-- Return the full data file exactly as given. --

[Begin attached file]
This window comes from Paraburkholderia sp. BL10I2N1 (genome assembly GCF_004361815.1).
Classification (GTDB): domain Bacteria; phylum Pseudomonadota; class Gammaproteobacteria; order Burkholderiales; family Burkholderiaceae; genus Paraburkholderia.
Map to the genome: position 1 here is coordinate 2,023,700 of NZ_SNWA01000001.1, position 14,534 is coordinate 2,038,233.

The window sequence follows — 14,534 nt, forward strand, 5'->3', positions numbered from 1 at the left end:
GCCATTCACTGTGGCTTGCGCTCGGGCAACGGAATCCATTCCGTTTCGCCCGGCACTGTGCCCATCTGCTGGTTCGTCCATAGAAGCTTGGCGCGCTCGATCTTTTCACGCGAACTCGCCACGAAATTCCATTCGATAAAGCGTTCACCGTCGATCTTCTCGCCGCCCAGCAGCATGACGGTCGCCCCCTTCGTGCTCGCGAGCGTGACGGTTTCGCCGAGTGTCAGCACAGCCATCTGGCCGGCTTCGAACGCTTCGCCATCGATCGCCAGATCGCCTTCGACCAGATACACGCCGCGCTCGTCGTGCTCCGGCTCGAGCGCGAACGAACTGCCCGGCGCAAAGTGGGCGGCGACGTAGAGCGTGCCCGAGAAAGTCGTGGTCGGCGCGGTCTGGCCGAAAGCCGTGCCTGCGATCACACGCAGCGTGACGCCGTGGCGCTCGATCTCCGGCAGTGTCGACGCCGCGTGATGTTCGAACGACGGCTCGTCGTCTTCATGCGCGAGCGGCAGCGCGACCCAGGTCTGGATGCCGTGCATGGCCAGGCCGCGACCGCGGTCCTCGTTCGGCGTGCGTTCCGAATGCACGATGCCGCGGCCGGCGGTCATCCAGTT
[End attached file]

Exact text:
This window comes from Paraburkholderia sp. BL10I2N1 (genome assembly GCF_004361815.1).
Classification (GTDB): domain Bacteria; phylum Pseudomonadota; class Gammaproteobacteria; order Burkholderiales; family Burkholderiaceae; genus Paraburkholderia.
Map to the genome: position 1 here is coordinate 2,023,700 of NZ_SNWA01000001.1, position 14,534 is coordinate 2,038,233.

The window sequence follows — 14,534 nt, forward strand, 5'->3', positions numbered from 1 at the left end:
GCCATTCACTGTGGCTTGCGCTCGGGCAACGGAATCCATTCCGTTTCGCCCGGCACTGTGCCCATCTGCTGGTTCGTCCATAGAAGCTTGGCGCGCTCGATCTTTTCACGCGAACTCGCCACGAAATTCCATTCGATAAAGCGTTCACCGTCGATCTTCTCGCCGCCCAGCAGCATGACGGTCGCCCCCTTCGTGCTCGCGAGCGTGACGGTTTCGCCGAGTGTCAGCACAGCCATCTGGCCGGCTTCGAACGCTTCGCCATCGATCGCCAGATCGCCTTCGACCAGATACACGCCGCGCTCGTCGTGCTCCGGCTCGAGCGCGAACGAACTGCCCGGCGCAAAGTGGGCGGCGACGTAGAGCGTGCCCGAGAAAGTCGTGGTCGGCGCGGTCTGGCCGAAAGCCGTGCCTGCGATCACACGCAGCGTGACGCCGTGGCGCTCGATCTCCGGCAGTGTCGACGCCGCGTGATGTTCGAACGACGGCTCGTCGTCTTCATGCGCGAGCGGCAGCGCGACCCAGGTCTGGATGCCGTGCATGGCCAGGCCGCGACCGCGGTCCTCGTTCGGCGTGCGTTCCGAATGCACGATGCCGCGGCCGGCGGTCATCCAGTT